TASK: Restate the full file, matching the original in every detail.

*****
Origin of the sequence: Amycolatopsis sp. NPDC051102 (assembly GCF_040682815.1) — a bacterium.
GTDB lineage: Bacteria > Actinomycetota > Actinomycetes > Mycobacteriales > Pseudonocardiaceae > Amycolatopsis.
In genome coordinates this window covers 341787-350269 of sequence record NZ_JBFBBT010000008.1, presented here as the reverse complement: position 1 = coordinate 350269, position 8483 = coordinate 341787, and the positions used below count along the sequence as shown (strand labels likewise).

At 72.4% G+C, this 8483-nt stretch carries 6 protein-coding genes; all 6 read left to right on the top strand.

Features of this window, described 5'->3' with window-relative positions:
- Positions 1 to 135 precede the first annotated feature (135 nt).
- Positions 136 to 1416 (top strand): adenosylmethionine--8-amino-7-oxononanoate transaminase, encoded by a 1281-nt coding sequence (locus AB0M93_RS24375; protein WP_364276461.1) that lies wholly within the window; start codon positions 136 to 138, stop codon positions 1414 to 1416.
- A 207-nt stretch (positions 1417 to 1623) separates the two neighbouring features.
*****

Origin of the sequence: Amycolatopsis sp. NPDC051102 (assembly GCF_040682815.1) — a bacterium.
GTDB lineage: Bacteria > Actinomycetota > Actinomycetes > Mycobacteriales > Pseudonocardiaceae > Amycolatopsis.
In genome coordinates this window covers 341787-350269 of sequence record NZ_JBFBBT010000008.1, presented here as the reverse complement: position 1 = coordinate 350269, position 8483 = coordinate 341787, and the positions used below count along the sequence as shown (strand labels likewise).

At 72.4% G+C, this 8483-nt stretch carries 6 protein-coding genes; all 6 read left to right on the top strand.

Features of this window, described 5'->3' with window-relative positions:
- Positions 1 to 135 precede the first annotated feature (135 nt).
- Positions 136 to 1416 (top strand): adenosylmethionine--8-amino-7-oxononanoate transaminase, encoded by a 1281-nt coding sequence (locus AB0M93_RS24375; protein WP_364276461.1) that lies wholly within the window; start codon positions 136 to 138, stop codon positions 1414 to 1416.
- A 207-nt stretch (positions 1417 to 1623) separates the two neighbouring features.